About The Humane Society of the United States

The Humane Society of the United States is the nation’s largest animal protection organization—backed by 11 million Americans, or one of every 28. For more than a half-century, The HSUS has been fighting for the protection of all animals through advocacy, education, and hands-on programs. Celebrating animals and confronting cruelty—on the web at humanesociety.org.

2010 Trumpeter Award recipients announced – National Consumers League


The National Consumers League is pleased to announce that Surgeon General Vice Admiral Regina Benjamin, M.D., and “Compensation Czar” Kenneth Feinberg will receive this year’s Trumpeter Awards on Thursday, October 7 at 6:00 p.m. at the Capital Hilton in Washington, DC. Please join us as we honor these two distinguished advocates for their commitment to serving consumers nationwide. NCL will also honor Consumer Federation of America’s Jean Ann Fox, a lifelong consumer champion, with our Florence Kelley Consumer Leadership Award.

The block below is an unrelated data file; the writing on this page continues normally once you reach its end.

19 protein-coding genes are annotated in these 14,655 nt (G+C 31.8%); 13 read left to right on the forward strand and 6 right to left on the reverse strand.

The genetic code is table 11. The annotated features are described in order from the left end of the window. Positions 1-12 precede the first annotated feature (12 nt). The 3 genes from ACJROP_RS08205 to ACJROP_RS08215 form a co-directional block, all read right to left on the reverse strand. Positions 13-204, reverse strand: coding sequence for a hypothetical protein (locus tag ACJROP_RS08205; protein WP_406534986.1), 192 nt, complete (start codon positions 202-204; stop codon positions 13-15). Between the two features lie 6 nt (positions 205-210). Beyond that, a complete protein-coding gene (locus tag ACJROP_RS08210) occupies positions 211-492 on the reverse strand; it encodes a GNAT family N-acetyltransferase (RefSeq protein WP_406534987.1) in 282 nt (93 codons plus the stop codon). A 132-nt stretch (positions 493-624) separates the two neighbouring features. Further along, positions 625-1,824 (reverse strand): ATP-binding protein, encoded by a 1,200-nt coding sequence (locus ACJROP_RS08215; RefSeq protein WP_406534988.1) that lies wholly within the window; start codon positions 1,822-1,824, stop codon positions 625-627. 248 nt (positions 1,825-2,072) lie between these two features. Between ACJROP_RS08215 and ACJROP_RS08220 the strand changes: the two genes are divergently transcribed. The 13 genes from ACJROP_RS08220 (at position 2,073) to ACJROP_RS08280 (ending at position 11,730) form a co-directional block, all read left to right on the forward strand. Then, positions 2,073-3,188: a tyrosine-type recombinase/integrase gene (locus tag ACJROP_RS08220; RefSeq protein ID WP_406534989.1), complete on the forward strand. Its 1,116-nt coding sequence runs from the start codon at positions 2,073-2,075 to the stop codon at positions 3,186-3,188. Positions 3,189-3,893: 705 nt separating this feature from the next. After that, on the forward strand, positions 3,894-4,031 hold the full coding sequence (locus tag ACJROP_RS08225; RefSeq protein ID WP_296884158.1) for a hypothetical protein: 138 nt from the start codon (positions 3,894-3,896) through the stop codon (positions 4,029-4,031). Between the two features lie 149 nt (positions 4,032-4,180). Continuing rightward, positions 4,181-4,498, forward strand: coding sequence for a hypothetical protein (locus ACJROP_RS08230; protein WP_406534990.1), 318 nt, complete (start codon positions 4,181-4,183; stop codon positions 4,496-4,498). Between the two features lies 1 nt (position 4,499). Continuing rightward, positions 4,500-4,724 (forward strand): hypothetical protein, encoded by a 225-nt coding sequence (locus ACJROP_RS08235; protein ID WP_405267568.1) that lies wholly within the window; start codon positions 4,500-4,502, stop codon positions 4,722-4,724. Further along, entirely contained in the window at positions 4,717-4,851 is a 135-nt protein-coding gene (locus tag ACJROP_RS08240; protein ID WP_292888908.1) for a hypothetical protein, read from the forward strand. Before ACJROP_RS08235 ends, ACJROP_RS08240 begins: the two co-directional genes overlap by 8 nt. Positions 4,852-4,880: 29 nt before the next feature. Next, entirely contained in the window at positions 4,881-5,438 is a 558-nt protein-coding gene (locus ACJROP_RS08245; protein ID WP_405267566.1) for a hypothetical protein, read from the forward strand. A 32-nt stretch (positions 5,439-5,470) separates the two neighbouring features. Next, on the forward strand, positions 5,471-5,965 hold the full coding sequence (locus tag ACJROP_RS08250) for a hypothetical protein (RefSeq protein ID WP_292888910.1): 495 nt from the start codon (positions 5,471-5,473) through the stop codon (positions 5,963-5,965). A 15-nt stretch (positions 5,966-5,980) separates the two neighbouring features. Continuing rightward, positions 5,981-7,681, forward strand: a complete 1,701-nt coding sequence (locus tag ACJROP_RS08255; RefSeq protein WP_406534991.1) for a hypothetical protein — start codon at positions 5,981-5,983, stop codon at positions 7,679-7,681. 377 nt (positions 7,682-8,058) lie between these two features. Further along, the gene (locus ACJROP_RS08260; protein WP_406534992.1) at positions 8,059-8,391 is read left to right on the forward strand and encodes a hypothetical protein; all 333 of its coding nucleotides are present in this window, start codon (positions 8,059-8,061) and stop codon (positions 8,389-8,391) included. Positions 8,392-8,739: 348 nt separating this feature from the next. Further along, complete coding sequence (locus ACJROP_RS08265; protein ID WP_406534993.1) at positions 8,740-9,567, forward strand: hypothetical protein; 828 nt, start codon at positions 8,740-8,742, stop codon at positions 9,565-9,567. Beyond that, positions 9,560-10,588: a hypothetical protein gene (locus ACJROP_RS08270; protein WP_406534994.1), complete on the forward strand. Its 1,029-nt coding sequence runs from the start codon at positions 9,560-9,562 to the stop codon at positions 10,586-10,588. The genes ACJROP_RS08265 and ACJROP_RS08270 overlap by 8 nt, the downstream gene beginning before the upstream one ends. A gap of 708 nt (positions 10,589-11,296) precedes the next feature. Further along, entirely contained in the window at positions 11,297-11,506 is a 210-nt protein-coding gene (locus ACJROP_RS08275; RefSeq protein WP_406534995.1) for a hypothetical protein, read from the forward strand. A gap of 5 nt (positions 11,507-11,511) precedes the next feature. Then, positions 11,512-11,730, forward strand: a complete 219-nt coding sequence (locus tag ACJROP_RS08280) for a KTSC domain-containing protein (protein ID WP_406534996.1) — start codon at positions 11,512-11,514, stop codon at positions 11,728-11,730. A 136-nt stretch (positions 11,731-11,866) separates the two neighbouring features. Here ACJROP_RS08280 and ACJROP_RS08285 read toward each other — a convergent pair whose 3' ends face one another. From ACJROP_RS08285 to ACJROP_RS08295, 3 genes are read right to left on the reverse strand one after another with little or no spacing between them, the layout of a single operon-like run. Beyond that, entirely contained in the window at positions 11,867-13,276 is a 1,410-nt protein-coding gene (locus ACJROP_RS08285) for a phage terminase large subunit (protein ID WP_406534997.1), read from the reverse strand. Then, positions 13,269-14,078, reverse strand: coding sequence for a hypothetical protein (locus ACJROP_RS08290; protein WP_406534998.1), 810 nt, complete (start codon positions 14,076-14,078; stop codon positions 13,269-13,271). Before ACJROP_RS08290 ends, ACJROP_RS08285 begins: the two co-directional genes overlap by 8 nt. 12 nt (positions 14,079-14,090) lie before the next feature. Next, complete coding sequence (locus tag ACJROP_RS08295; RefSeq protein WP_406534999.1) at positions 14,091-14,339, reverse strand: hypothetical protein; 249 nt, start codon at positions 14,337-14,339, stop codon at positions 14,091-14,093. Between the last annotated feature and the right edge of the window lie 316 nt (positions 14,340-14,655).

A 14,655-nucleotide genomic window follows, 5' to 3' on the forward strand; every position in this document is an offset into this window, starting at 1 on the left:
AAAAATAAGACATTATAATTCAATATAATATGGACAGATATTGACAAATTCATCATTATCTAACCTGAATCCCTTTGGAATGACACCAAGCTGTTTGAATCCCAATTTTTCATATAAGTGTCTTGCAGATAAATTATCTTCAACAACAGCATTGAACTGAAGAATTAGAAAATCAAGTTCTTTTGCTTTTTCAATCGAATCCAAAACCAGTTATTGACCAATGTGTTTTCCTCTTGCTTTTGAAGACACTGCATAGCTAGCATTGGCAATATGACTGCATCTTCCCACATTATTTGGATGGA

Support the Trumpeter Awards Dinner

NCL offers several giving levels, as well as individual tickets, for the Trumpeter Awards Dinner, which helps support NCL’s advocacy and education efforts year-round. To learn more about the benefits of each category, contact NCL’s Larry Bostian at (202) 207-2826.

  • Underwriter – $25,000
  • Consumers Circle – $15,000
  • Benefactor – $7,500
  • Patron – $5,000
  • Sponsor – $2,500
  • Friend – $1,500
  • Individual – $200

About the honorees